Lightning (27m 16s):
Now. Now if, and
5 (27m 16s):
That’s always cool to
Lightning (27m 17s):
See that stuff. Now if Jason, somebody rolls in and they’ve got like one of your very earliest like, I don’t know, turbo cancer piping systems wide kit or something wide bridge kit and you’re like, we weren’t really happy with that one. I’m gonna swap that out front. I’m Yeah, exactly. Do
5 (27m 34s):
You ever like, oh we’ve done that before. Yeah, we, we have to be honest, we’ve had trucks come in and they’re coming in, maybe they’re coming in for a motor build or a rebuild because it’s long past due and Oh I’ve had your parts for years and you know, we’re you decades?
Holman (27m 47s):
5 (27m 48s):
It’s like okay we’re gonna get you, we’re gonna get you into the latest and greatest here because I don’t even wanna put these parts back on cuz we got such better stuff for
Holman (27m 55s):
You. Just pull ’em off the customer truck powder, coat ’em gold and then give ’em out as an award at the
Lightning (27m 59s):
5 (27m 60s):
Put ’em out on the history.
Holman (28m 1s):
Put ’em in the Yeah, exactly. Put ’em in the museum
Lightning (28m 4s):
Now. So Jason, when, all right, so you got your brothers working there, you’re still in this shop and you’re, you’re about to blow through the walls cuz you’re outgrowing it. At what point did you go from just bolting turbos on and larger piping and all that stuff to like wanting to better understand it, working on a dino and then understanding what the turbos were doing from an engineering point of view? Because I think that’s when the business starts to mature. Okay.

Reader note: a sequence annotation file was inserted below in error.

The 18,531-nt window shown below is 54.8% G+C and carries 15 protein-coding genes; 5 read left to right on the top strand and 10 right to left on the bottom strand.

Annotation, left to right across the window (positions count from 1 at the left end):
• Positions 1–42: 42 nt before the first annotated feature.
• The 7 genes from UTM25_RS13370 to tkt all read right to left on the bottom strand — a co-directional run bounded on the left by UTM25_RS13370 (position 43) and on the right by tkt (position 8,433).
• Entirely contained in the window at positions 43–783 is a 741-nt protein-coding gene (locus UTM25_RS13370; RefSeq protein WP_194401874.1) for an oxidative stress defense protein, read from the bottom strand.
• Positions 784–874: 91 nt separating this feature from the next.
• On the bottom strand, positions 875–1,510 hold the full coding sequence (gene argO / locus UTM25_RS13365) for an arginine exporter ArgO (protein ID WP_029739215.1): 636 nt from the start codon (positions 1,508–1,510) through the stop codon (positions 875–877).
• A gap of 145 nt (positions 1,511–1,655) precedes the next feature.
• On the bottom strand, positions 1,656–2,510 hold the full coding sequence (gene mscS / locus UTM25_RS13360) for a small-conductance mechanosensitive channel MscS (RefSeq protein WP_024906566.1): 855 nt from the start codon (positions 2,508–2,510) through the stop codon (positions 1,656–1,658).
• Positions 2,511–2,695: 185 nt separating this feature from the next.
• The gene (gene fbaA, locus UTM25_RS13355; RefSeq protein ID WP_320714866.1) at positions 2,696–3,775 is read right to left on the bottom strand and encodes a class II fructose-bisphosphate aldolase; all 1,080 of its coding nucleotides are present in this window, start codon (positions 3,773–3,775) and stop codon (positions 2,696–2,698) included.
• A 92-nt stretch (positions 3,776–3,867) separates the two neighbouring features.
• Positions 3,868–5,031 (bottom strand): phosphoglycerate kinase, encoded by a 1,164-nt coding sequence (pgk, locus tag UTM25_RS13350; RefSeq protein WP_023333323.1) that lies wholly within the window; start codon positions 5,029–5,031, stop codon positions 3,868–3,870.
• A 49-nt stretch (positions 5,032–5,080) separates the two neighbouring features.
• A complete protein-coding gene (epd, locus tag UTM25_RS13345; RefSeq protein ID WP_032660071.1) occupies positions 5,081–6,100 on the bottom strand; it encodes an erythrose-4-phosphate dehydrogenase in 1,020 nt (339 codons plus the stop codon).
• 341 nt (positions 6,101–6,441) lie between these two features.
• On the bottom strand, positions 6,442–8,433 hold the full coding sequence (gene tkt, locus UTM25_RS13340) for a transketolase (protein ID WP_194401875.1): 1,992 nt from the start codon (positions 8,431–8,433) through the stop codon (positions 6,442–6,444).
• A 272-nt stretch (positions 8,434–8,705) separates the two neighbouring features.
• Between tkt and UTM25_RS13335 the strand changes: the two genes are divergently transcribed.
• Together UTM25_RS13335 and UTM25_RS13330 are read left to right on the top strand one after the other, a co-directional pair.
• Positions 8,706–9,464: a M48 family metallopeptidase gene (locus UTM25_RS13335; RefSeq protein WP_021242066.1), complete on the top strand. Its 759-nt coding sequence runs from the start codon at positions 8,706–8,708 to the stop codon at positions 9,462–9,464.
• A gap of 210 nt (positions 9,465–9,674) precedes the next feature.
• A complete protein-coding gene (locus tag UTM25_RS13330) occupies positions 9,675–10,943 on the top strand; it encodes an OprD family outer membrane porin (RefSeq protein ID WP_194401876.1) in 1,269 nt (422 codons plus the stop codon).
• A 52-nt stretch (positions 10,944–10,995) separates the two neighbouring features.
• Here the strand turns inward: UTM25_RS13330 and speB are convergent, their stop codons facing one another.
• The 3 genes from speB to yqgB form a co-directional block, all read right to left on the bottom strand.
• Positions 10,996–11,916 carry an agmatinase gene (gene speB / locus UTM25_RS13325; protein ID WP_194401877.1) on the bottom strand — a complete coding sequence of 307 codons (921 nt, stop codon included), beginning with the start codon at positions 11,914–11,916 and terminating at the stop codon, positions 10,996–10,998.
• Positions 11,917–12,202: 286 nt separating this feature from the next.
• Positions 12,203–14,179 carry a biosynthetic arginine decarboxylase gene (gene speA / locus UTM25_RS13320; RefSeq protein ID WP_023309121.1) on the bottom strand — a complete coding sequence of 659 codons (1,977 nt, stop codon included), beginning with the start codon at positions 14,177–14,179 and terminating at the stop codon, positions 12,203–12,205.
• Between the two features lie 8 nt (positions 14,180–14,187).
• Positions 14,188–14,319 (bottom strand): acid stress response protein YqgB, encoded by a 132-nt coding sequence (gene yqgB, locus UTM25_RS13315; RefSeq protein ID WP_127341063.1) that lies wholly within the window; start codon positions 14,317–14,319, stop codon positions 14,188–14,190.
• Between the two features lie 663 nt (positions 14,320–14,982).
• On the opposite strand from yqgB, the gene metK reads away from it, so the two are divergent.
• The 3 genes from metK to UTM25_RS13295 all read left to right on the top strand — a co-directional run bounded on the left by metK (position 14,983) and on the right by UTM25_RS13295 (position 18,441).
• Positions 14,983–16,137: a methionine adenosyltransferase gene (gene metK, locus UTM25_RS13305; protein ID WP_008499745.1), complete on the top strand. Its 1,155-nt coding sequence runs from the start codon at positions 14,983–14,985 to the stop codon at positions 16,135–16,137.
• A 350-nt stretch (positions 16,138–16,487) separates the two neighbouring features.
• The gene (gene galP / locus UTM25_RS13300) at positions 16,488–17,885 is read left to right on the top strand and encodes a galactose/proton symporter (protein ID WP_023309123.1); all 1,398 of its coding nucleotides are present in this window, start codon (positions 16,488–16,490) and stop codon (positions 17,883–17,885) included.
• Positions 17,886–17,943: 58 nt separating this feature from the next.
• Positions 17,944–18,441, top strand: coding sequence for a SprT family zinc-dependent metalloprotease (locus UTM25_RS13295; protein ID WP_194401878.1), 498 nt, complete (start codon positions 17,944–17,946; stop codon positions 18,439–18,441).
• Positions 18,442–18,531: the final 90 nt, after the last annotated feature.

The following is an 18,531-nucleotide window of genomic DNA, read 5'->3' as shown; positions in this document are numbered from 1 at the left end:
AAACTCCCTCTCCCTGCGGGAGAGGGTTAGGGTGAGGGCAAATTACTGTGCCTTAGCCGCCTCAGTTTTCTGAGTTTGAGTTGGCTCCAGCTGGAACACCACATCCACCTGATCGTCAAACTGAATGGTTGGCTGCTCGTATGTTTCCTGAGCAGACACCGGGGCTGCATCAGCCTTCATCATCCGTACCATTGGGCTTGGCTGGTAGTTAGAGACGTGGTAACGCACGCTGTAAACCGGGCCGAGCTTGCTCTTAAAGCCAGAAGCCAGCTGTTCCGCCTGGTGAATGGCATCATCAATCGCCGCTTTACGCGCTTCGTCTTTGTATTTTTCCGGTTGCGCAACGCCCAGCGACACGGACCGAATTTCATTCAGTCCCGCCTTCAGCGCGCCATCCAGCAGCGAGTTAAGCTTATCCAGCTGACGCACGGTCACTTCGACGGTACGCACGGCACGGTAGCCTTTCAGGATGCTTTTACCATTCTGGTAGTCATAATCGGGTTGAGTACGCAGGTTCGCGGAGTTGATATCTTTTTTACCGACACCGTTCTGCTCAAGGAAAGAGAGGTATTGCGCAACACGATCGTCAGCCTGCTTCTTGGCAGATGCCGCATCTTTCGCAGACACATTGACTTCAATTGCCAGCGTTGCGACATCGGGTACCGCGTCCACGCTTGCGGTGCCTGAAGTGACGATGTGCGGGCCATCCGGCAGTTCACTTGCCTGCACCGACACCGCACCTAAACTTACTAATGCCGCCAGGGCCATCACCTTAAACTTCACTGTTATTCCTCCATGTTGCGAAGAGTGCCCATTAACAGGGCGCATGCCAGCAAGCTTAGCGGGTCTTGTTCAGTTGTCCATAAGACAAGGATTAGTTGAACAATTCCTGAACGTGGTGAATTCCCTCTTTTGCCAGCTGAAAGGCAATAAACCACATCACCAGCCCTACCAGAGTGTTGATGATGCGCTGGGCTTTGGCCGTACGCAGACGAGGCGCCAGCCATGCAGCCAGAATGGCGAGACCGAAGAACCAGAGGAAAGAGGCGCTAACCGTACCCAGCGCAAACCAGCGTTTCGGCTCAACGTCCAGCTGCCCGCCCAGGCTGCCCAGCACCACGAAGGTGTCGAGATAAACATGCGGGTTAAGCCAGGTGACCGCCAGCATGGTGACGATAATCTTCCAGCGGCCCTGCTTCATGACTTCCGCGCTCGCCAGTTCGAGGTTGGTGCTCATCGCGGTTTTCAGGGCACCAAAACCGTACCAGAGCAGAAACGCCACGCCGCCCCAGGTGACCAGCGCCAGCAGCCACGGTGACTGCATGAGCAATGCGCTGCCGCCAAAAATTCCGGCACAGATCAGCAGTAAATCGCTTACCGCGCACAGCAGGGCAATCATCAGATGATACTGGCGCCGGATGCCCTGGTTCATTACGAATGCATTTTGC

5 (28m 32s):
We, I I’ve been, I mean I say this like it’s some big deal and you know, you compare it to Gail’s history and it’s nothing or, or these other guys have been doing it a lot longer. But I was, I was engine dino and we were engine dino and stuff even before the business started. 2000, 2009 I think was the first time I went to the engine dino. Oh, okay. And that was part of me getting hooked because these, I had these buddies that went that were big in truck pulling and you know, you gotta go to the engine Dino if you’re gonna be serious, you know, you can’t do it on a chassis Dino. So we were engine dino and stuff and it was 2009 or 10 I think when we were taking stuff to the engine, Dino, I think that’s what it was, I guess I’m trying to remember. But, and we’ve gone every year since with the pulling truck engines and trying different combinations with yeah, tuning injectors, turbos, you know, doing all that stuff.
5 (29m 18s):
Just trying to make the most of
Lightning (29m 19s):
It. So that makes a lot of sense. I I didn’t know that about your history and I think that’s, that’s an important differentiation because your competition wasn’t doing that. Your competition just bolt <unk> on like your competition was out there just buying a turbo, not really understanding the matching and just putting it together and seeing what happened and wondering why. Yeah,
5 (29m 39s):
There was a lot of that for sure.
Lightning (29m 40s):
I mean there’s so many companies that make, you can buy Chinese turbos freaking on eBay right now and, and you don’t really know what’s gonna happen and a lot of guys use it and they, that’s part of the fun. It’s like Russian roulette. I, I mean yeah, I suppose so. But like, but the problem is is that the guys selling ’em think they knew what they do and then the guys putting ’em on or they’re usually, and